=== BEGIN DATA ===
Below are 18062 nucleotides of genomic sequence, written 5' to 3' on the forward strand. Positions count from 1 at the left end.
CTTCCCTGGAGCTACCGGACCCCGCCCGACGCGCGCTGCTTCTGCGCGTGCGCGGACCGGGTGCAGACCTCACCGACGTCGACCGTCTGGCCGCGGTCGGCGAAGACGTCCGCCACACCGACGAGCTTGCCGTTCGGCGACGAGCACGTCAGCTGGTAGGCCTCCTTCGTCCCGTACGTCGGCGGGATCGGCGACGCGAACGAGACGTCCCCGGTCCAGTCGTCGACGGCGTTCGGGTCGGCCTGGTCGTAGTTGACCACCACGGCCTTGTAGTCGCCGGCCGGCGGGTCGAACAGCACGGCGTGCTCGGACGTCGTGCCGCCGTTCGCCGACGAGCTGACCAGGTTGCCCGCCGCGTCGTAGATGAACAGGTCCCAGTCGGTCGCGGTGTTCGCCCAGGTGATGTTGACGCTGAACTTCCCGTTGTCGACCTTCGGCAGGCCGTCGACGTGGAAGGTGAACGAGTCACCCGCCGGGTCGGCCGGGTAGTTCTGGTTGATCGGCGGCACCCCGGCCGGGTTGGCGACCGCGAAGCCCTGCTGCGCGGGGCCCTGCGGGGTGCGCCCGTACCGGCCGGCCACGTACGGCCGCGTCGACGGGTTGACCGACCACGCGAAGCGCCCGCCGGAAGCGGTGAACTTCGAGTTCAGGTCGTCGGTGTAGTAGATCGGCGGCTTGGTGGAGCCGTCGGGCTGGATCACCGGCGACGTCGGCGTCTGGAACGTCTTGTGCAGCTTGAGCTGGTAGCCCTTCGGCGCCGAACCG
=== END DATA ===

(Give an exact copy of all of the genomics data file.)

Below are 18062 nucleotides of genomic sequence, written 5' to 3' on the forward strand. Positions count from 1 at the left end.
CTTCCCTGGAGCTACCGGACCCCGCCCGACGCGCGCTGCTTCTGCGCGTGCGCGGACCGGGTGCAGACCTCACCGACGTCGACCGTCTGGCCGCGGTCGGCGAAGACGTCCGCCACACCGACGAGCTTGCCGTTCGGCGACGAGCACGTCAGCTGGTAGGCCTCCTTCGTCCCGTACGTCGGCGGGATCGGCGACGCGAACGAGACGTCCCCGGTCCAGTCGTCGACGGCGTTCGGGTCGGCCTGGTCGTAGTTGACCACCACGGCCTTGTAGTCGCCGGCCGGCGGGTCGAACAGCACGGCGTGCTCGGACGTCGTGCCGCCGTTCGCCGACGAGCTGACCAGGTTGCCCGCCGCGTCGTAGATGAACAGGTCCCAGTCGGTCGCGGTGTTCGCCCAGGTGATGTTGACGCTGAACTTCCCGTTGTCGACCTTCGGCAGGCCGTCGACGTGGAAGGTGAACGAGTCACCCGCCGGGTCGGCCGGGTAGTTCTGGTTGATCGGCGGCACCCCGGCCGGGTTGGCGACCGCGAAGCCCTGCTGCGCGGGGCCCTGCGGGGTGCGCCCGTACCGGCCGGCCACGTACGGCCGCGTCGACGGGTTGACCGACCACGCGAAGCGCCCGCCGGAAGCGGTGAACTTCGAGTTCAGGTCGTCGGTGTAGTAGATCGGCGGCTTGGTGGAGCCGTCGGGCTGGATCACCGGCGACGTCGGCGTCTGGAACGTCTTGTGCAGCTTGAGCTGGTAGCCCTTCGGCGCCGAACCG